It’s probably no surprise that I would end up reviewing a book written by the co-founder of Taylor Guitars, Bob Taylor.
Taylor’s become a brand name in the world of guitars despite getting started during the late 1970s and coming of age during the synth-heavy 1980s. They went from a three-person shop essentially hand-crafting instruments to making hundreds of guitars a day, consistently innovating in the field to increase productivity while maintaining quality, and earning the respect of the best musicians — and luthiers — in the business. Along the way, they’ve suffered through tough economic times and they’ve led the industry in using computers to make precision pieces of guitars and finding new ways to assemble guitars.
Taylor may have gotten its most offbeat endorsement in 2009 when Nova Scotia musician wrote the viral hit song “United Breaks Guitars” after losing his precious Taylor to the hands of malicious baggage handlers. If you missed that video, here it is:
And in a classy and smart move, Bob Taylor recorded his own video response to Dave Carroll’s plight, and offered him a replacement instrument and other props to use in his other United Breaks Guitars songs:
But enough video fun — on to the book:
If you’re not a lover of music, or of guitars, you might think that this book won’t hold anything for you. But Guitar Lessons is not a book for music geeks like me. It’s a memoir of both a businessman and a business, and while it’s not specifically an educational book, there are lessons for the taking, if you look closely enough.
Taylor doesn’t list a ghost writer on this book, and I have no idea if he wrote it on his own. But either way, the book is a solid read, written in a matter of fact style that paints Taylor as an unflappable, phlegmatic fellow with natural talent as an engineer and as an entrepreneur, and a serious thirst for opportunities to learn and be innovative.
The book doesn’t paint an overly rosy view of the journey from three-way partnership to international business, either. Taylor seems as interested in sharing his mistakes and the times when his weaknesses are on display as he is in talking about the successes he’s experienced.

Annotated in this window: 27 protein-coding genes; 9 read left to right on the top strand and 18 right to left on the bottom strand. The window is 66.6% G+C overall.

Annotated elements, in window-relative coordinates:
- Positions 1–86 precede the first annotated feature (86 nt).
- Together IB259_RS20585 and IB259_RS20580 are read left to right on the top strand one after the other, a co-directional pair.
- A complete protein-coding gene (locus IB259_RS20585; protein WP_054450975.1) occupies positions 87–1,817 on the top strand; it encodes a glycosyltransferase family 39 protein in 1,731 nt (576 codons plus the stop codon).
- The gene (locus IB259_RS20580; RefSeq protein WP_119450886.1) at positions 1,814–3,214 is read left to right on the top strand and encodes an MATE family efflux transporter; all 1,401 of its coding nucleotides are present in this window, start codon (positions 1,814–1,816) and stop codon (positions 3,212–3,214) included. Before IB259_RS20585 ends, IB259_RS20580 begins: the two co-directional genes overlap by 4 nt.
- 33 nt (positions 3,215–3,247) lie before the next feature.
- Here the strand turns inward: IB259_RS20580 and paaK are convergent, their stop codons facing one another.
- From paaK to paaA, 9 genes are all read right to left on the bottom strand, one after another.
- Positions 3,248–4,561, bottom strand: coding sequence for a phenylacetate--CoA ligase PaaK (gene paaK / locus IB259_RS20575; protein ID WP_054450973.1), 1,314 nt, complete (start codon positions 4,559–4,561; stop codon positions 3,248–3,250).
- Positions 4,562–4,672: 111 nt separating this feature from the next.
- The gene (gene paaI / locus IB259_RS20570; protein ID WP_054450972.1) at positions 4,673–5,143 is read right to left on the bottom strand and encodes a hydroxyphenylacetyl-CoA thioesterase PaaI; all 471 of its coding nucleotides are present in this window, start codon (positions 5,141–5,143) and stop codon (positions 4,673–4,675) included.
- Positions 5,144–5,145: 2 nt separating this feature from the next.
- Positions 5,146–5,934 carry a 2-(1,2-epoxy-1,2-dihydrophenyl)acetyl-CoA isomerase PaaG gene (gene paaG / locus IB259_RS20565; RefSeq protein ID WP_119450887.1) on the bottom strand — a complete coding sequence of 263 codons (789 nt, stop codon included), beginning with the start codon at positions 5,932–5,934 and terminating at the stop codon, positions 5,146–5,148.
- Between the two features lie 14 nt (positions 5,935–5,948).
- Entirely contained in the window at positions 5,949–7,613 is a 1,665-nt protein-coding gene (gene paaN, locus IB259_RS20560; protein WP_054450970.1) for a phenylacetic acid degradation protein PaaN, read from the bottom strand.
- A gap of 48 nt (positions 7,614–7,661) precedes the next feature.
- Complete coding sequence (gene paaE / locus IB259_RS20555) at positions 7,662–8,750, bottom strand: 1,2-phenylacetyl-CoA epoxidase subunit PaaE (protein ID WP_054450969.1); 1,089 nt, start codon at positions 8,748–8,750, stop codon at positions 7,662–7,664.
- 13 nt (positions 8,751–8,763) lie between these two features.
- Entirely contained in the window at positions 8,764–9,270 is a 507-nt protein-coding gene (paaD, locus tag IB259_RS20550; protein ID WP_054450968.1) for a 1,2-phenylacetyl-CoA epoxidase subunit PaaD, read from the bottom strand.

Discussions in the book about working with employees and about Taylor’s advertising campaigns (which were definitely contrarian to most of the guitar advertising that you continue to see in the marketplace) are well worth close reading. What Taylor Guitars did well was to differentiate itself by using its natural “corporate voice” in its marketing, and in the way it dealt – and likely still deals – with its employees.
Other lessons can be found in chapters such as “Making Our Case.” Taylor makes its own guitar cases, a move that came about because of supply problems in the 1980s. But as Taylor writes in the chapter, “We didn’t just solve a supply problem. We improved the entire package of what the customer bought from us. They were able to buy a Taylor guitar in a Taylor case. The case was branded and styled so that it was beautiful and recognizable…
Taylor doesn’t push these lessons on the reader. He leaves them there to be picked up.
The simple, conversational tone of Guitar Lessons can at times lead the reader to feel the tone is overly modulated — that hte highs and the lows have been cut down and that what you’re reading is an attenuated version of Taylor’s journey. For example, at one point the fledgling company found itself in a sales arrangement with a company that was not working for Taylor Guitars. Taylor writes that he “was terrified at the thought of telling them [he] wanted to leave the relationship…We were being killed by the dying host.” But the natural drama of the situation is undercut by the prose. And while I appreciate the plain-spokenness of the writing in phrases such as “The guitars are good and they sell well,” it’s a little flat.
I’m not sure I would have gone for the title of the book. While the tie-in with Taylor and his company is obvious, I worry that the book’s appeal will be limited by people who think it will be a guitar book. Other than that, there’s very little ugliness in Guitar Lessons. Taylor’s simple clear prose, realistic view of himself and the accomplishments of his company, and the ability to take lessons from the book that are applicable to almost any business situation make this a book that reads as nicely as a Taylor guitar sounds. And that, if you don’t know, is pretty darn nice.
- Guitar Lessons
- Bob Taylor
- John Wiley & Sons, 2011
- ISBN: 978-0-470-93787-7 (hardcover)
If you buy this book (or any other Amazon product) by going through this link, you’ll get what you want AND I get a little somethin-somethin. Can you feel the love? Then show me a little!